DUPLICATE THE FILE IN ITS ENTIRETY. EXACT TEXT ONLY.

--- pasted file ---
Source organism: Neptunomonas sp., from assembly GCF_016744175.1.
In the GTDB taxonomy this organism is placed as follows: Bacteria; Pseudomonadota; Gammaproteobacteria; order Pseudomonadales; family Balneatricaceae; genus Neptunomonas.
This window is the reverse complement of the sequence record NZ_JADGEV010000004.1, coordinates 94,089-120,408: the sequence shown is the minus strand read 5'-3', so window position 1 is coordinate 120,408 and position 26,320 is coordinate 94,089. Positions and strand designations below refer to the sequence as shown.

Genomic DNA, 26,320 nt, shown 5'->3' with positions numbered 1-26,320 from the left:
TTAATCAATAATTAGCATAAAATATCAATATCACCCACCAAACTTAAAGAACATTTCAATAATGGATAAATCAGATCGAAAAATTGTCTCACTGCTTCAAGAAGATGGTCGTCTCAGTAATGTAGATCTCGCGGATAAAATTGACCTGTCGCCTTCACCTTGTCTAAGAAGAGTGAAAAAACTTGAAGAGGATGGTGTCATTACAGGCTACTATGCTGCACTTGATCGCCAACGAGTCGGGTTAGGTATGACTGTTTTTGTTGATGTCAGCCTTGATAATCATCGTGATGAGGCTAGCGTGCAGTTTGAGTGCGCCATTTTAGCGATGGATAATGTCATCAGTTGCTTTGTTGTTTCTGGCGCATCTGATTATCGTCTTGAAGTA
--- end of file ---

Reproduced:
Source organism: Neptunomonas sp., from assembly GCF_016744175.1.
In the GTDB taxonomy this organism is placed as follows: Bacteria; Pseudomonadota; Gammaproteobacteria; order Pseudomonadales; family Balneatricaceae; genus Neptunomonas.
This window is the reverse complement of the sequence record NZ_JADGEV010000004.1, coordinates 94,089-120,408: the sequence shown is the minus strand read 5'-3', so window position 1 is coordinate 120,408 and position 26,320 is coordinate 94,089. Positions and strand designations below refer to the sequence as shown.

Genomic DNA, 26,320 nt, shown 5'->3' with positions numbered 1-26,320 from the left:
TTAATCAATAATTAGCATAAAATATCAATATCACCCACCAAACTTAAAGAACATTTCAATAATGGATAAATCAGATCGAAAAATTGTCTCACTGCTTCAAGAAGATGGTCGTCTCAGTAATGTAGATCTCGCGGATAAAATTGACCTGTCGCCTTCACCTTGTCTAAGAAGAGTGAAAAAACTTGAAGAGGATGGTGTCATTACAGGCTACTATGCTGCACTTGATCGCCAACGAGTCGGGTTAGGTATGACTGTTTTTGTTGATGTCAGCCTTGATAATCATCGTGATGAGGCTAGCGTGCAGTTTGAGTGCGCCATTTTAGCGATGGATAATGTCATCAGTTGCTTTGTTGTTTCTGGCGCATCTGATTATCGTCTTGAAGTA